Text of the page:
The decades following Carpenter's initial work saw the publication of just a few dozen papers on marine plastic pollution. In fact, from the time Carpenter announced finding small plastic particles in the oceans, it took more than three decades for the scientific term "microplastic" to be published in major international publications. Today publication of these papers is much more frequent. A search of Google Scholar found 771 papers containing the words "microplastic" or "microplastics" published in 2018 alone.

Although plastic pollution wasn't making news headlines decades ago, the research did continue, with several important early findings made. This includes the 1973 discovery of small plastic particles accumulating in the bodies of seabirds (today we know more than 90 percent of all seabirds have eaten plastic at some point in their lives) and the identification of large quantities of plastic floating on the Pacific Ocean between California and Japan (where we now know the Great Pacific Garbage Patch lies).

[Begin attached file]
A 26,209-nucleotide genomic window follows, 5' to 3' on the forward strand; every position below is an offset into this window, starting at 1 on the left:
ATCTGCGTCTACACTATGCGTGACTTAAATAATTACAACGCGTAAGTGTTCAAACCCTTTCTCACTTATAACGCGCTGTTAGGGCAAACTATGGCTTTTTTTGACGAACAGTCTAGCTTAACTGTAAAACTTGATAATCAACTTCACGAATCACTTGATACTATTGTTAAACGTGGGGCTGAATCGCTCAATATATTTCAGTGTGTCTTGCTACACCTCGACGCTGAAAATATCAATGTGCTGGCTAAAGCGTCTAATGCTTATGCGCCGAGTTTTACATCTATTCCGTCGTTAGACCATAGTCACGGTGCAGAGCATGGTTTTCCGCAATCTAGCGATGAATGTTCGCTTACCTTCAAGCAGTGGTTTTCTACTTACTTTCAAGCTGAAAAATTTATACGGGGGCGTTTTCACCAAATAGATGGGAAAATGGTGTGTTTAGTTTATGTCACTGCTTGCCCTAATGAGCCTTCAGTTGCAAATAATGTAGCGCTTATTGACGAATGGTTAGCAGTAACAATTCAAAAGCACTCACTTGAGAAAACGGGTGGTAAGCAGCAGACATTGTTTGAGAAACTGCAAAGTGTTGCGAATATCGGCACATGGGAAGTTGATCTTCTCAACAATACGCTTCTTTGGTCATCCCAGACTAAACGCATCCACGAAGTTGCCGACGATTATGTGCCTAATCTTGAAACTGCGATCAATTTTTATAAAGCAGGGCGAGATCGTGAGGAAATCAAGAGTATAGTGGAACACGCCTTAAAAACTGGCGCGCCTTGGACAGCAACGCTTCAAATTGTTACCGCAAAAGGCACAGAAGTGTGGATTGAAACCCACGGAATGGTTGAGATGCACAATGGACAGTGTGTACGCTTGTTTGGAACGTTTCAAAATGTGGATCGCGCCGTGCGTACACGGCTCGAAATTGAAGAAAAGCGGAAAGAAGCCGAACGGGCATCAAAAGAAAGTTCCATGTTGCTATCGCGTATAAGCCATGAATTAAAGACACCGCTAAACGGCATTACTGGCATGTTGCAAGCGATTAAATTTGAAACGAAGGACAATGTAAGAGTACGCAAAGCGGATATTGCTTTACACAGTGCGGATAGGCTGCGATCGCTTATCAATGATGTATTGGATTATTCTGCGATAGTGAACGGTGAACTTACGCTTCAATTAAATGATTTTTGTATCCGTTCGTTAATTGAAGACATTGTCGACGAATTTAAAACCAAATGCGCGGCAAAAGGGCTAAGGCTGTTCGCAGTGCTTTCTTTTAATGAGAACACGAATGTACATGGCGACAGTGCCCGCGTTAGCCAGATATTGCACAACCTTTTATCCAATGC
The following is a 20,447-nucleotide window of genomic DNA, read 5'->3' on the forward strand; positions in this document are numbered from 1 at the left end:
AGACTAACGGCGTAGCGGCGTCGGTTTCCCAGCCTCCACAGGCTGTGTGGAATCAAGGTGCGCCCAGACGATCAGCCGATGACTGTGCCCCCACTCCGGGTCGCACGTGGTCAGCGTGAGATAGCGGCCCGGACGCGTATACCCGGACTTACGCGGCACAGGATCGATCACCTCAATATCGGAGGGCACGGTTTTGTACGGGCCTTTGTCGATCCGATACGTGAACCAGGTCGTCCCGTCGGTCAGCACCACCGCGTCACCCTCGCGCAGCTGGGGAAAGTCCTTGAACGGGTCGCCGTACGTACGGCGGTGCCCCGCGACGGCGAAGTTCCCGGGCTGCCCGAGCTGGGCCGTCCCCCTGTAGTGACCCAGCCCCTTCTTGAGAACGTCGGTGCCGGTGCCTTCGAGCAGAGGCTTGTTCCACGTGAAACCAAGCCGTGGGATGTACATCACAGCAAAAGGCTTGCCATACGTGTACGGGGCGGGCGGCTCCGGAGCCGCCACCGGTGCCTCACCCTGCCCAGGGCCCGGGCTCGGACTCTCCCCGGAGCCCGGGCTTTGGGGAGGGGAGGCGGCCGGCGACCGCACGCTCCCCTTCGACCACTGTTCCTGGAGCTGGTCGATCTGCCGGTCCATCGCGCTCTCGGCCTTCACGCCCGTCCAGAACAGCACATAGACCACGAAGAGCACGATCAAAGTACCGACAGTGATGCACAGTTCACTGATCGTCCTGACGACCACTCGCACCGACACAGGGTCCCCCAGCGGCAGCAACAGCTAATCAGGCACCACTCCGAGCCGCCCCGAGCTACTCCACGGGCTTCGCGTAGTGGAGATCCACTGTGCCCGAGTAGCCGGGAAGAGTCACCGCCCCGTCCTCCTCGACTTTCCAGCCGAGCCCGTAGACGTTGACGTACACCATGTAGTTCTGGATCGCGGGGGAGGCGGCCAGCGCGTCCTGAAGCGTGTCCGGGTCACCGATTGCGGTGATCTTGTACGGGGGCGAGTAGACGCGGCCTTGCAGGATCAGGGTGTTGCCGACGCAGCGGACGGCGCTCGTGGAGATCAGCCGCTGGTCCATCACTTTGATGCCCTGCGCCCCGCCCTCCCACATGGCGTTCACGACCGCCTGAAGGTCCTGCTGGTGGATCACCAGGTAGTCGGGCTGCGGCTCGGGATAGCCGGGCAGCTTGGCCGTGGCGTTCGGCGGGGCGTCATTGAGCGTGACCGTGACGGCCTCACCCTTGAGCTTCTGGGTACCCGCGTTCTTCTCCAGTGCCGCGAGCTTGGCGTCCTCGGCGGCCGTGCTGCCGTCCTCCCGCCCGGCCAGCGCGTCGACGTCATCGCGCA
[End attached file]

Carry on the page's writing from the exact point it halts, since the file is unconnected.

Plastic found in one dead seabird's stomach.

Carol Meteyer / USGS

Early research suggests that scientists knew from the start that the biggest issue with plastic is that it never decomposes. It only breaks up into tiny pieces that can be ingested by marine wildlife and humans, with unclear — but almost certainly negative — consequences.

One major concern is toxins, which plastic can both absorb and leach out. While this issue has gotten significant amounts of media coverage in the past few years, some of the earliest plastic pollution researchers supposed that if ingested in small amounts, "consumed particles of plastic could release sufficient amounts of PCB's to affect seabirds," as Stephen I. Rothstein wrote in a 1973 paper on marine plastic pollution.